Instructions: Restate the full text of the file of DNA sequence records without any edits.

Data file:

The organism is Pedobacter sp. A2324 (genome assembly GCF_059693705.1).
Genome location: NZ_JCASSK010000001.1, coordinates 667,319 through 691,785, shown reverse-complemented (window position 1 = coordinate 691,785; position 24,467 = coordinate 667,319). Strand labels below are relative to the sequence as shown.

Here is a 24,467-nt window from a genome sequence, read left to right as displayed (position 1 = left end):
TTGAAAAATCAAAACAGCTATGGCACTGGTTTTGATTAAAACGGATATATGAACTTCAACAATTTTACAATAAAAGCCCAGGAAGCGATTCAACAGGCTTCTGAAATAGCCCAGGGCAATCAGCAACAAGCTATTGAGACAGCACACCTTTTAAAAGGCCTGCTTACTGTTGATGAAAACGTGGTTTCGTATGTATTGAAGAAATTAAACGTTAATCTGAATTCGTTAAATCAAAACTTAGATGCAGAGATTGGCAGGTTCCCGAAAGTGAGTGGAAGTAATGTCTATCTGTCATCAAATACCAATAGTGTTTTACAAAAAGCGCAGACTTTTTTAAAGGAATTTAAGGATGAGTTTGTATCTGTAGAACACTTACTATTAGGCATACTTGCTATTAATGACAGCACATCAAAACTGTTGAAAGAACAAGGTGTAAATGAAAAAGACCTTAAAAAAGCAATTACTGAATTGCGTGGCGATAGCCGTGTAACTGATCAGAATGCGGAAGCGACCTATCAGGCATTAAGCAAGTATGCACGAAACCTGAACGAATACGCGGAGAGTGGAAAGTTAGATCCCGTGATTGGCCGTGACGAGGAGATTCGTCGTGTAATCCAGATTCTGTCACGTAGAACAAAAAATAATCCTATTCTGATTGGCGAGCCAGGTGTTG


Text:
The organism is Pedobacter sp. A2324 (genome assembly GCF_059693705.1).
Genome location: NZ_JCASSK010000001.1, coordinates 667,319 through 691,785, shown reverse-complemented (window position 1 = coordinate 691,785; position 24,467 = coordinate 667,319). Strand labels below are relative to the sequence as shown.

Here is a 24,467-nt window from a genome sequence, read left to right as displayed (position 1 = left end):
TTGAAAAATCAAAACAGCTATGGCACTGGTTTTGATTAAAACGGATATATGAACTTCAACAATTTTACAATAAAAGCCCAGGAAGCGATTCAACAGGCTTCTGAAATAGCCCAGGGCAATCAGCAACAAGCTATTGAGACAGCACACCTTTTAAAAGGCCTGCTTACTGTTGATGAAAACGTGGTTTCGTATGTATTGAAGAAATTAAACGTTAATCTGAATTCGTTAAATCAAAACTTAGATGCAGAGATTGGCAGGTTCCCGAAAGTGAGTGGAAGTAATGTCTATCTGTCATCAAATACCAATAGTGTTTTACAAAAAGCGCAGACTTTTTTAAAGGAATTTAAGGATGAGTTTGTATCTGTAGAACACTTACTATTAGGCATACTTGCTATTAATGACAGCACATCAAAACTGTTGAAAGAACAAGGTGTAAATGAAAAAGACCTTAAAAAAGCAATTACTGAATTGCGTGGCGATAGCCGTGTAACTGATCAGAATGCGGAAGCGACCTATCAGGCATTAAGCAAGTATGCACGAAACCTGAACGAATACGCGGAGAGTGGAAAGTTAGATCCCGTGATTGGCCGTGACGAGGAGATTCGTCGTGTAATCCAGATTCTGTCACGTAGAACAAAAAATAATCCTATTCTGATTGGCGAGCCAGGTGTTG